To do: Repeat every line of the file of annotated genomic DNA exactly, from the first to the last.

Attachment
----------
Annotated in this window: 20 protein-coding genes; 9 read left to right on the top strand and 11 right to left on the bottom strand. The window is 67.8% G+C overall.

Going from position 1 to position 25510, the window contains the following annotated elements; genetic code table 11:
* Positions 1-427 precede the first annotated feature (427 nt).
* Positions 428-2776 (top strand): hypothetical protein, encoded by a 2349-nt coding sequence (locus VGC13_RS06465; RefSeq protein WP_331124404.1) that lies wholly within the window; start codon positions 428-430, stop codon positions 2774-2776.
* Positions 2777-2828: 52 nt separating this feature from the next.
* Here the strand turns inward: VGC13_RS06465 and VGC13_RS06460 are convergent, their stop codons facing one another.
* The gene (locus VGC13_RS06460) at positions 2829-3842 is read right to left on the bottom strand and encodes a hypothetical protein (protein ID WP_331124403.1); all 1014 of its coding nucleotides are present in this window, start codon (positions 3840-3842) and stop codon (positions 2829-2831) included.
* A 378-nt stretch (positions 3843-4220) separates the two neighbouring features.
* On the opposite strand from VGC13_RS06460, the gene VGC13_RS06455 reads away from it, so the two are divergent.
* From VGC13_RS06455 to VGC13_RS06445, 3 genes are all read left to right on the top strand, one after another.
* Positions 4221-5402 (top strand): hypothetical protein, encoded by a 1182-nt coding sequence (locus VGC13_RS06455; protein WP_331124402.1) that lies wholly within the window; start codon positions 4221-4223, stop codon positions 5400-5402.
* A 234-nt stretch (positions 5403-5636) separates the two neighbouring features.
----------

Annotated in this window: 20 protein-coding genes; 9 read left to right on the top strand and 11 right to left on the bottom strand. The window is 67.8% G+C overall.

Going from position 1 to position 25510, the window contains the following annotated elements; genetic code table 11:
* Positions 1-427 precede the first annotated feature (427 nt).
* Positions 428-2776 (top strand): hypothetical protein, encoded by a 2349-nt coding sequence (locus VGC13_RS06465; RefSeq protein WP_331124404.1) that lies wholly within the window; start codon positions 428-430, stop codon positions 2774-2776.
* Positions 2777-2828: 52 nt separating this feature from the next.
* Here the strand turns inward: VGC13_RS06465 and VGC13_RS06460 are convergent, their stop codons facing one another.
* The gene (locus VGC13_RS06460) at positions 2829-3842 is read right to left on the bottom strand and encodes a hypothetical protein (protein ID WP_331124403.1); all 1014 of its coding nucleotides are present in this window, start codon (positions 3840-3842) and stop codon (positions 2829-2831) included.
* A 378-nt stretch (positions 3843-4220) separates the two neighbouring features.
* On the opposite strand from VGC13_RS06460, the gene VGC13_RS06455 reads away from it, so the two are divergent.
* From VGC13_RS06455 to VGC13_RS06445, 3 genes are all read left to right on the top strand, one after another.
* Positions 4221-5402 (top strand): hypothetical protein, encoded by a 1182-nt coding sequence (locus VGC13_RS06455; protein WP_331124402.1) that lies wholly within the window; start codon positions 4221-4223, stop codon positions 5400-5402.
* A 234-nt stretch (positions 5403-5636) separates the two neighbouring features.